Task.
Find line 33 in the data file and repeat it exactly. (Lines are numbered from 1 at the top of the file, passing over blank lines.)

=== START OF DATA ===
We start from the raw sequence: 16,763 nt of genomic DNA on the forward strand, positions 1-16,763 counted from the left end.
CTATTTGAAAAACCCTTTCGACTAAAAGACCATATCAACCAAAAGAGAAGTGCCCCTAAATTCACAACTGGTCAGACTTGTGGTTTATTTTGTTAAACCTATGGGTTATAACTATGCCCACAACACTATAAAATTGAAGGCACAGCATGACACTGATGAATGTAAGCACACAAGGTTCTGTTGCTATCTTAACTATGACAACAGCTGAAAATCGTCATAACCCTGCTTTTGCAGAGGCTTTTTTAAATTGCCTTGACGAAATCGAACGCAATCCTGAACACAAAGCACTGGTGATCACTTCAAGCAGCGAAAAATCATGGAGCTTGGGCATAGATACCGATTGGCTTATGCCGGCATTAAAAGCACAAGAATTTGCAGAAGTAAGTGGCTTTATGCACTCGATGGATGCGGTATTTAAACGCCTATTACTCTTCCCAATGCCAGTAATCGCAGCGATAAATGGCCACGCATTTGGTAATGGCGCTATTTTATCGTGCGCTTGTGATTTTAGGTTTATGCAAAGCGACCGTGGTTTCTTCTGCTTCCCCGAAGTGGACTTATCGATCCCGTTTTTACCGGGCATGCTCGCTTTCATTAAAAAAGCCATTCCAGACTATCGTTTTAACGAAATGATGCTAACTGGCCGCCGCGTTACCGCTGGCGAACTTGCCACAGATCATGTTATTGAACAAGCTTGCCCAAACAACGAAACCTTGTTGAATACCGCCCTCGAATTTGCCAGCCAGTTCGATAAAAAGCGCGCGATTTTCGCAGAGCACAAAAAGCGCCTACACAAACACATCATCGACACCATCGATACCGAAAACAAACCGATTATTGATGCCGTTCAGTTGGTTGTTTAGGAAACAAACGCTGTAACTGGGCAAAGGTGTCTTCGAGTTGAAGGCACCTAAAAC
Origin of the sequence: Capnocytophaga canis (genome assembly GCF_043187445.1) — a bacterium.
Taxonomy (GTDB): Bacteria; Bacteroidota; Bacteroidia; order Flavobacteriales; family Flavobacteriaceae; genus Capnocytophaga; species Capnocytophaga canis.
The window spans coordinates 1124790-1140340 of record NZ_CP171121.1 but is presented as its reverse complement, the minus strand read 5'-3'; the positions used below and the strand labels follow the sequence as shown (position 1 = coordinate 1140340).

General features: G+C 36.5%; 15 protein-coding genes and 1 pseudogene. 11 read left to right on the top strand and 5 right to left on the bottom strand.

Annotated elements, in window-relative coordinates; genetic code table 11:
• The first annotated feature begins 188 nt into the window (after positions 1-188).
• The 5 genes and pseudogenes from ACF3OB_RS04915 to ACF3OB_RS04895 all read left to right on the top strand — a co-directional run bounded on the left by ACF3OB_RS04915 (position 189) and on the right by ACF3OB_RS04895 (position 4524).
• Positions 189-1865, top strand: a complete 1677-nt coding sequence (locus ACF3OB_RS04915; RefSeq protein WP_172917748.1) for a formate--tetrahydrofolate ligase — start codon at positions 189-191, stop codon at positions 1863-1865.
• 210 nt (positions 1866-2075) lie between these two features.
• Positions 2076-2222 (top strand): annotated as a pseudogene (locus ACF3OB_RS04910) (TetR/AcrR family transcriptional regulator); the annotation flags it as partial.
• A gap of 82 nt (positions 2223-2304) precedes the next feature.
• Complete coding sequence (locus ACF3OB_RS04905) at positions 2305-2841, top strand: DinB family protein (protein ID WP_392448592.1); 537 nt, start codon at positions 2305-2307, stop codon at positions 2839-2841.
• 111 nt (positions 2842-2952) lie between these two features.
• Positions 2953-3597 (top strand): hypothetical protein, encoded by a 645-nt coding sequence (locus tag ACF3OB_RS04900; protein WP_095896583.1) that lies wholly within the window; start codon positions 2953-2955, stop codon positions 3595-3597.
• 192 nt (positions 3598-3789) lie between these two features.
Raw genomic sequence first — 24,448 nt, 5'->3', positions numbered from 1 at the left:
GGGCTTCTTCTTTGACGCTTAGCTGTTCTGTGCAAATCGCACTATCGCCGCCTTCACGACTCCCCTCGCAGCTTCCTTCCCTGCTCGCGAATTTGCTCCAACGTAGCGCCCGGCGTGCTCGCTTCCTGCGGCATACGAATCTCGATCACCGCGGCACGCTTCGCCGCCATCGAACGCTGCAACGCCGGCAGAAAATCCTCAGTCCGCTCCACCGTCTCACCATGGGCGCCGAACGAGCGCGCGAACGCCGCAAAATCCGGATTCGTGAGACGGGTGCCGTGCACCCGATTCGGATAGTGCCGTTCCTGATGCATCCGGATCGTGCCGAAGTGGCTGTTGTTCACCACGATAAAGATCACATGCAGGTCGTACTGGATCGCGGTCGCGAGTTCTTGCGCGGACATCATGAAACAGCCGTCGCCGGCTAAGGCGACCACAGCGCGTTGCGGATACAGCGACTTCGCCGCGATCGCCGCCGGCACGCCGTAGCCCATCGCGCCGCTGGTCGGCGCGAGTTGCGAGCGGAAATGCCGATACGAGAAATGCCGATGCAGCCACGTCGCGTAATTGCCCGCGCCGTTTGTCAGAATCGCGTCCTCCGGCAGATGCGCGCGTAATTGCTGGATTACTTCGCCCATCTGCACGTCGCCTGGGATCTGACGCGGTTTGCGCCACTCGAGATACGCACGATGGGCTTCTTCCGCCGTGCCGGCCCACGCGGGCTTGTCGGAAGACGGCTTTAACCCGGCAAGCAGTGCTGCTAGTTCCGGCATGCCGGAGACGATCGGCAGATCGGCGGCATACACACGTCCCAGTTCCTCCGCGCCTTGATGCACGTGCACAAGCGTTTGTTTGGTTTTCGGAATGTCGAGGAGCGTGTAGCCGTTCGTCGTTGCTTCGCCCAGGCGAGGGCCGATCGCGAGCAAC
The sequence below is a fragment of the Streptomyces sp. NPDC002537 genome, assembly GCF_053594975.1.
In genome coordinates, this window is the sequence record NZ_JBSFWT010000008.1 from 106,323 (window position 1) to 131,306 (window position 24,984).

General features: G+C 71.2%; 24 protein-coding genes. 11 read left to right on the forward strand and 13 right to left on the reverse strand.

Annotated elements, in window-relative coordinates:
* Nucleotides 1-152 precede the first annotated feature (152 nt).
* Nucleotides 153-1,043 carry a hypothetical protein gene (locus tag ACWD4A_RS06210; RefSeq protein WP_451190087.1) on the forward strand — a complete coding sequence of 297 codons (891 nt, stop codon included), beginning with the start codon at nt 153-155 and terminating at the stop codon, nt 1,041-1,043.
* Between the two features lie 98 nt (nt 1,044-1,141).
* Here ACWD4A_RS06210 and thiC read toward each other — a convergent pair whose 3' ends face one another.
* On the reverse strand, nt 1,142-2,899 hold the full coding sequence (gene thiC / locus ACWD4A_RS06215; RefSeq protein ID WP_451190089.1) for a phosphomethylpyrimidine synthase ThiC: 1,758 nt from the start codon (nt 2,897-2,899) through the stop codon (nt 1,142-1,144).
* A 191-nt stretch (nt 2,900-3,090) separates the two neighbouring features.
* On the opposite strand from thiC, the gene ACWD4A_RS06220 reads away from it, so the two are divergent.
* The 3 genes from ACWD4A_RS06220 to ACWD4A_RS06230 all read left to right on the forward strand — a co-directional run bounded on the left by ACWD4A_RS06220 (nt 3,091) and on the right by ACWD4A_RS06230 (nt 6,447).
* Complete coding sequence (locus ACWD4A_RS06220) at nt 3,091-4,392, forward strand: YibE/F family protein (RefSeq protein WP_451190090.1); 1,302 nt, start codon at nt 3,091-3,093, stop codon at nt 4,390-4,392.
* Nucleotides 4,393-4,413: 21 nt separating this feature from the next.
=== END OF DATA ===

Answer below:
* Nucleotides 4,393-4,413: 21 nt separating this feature from the next.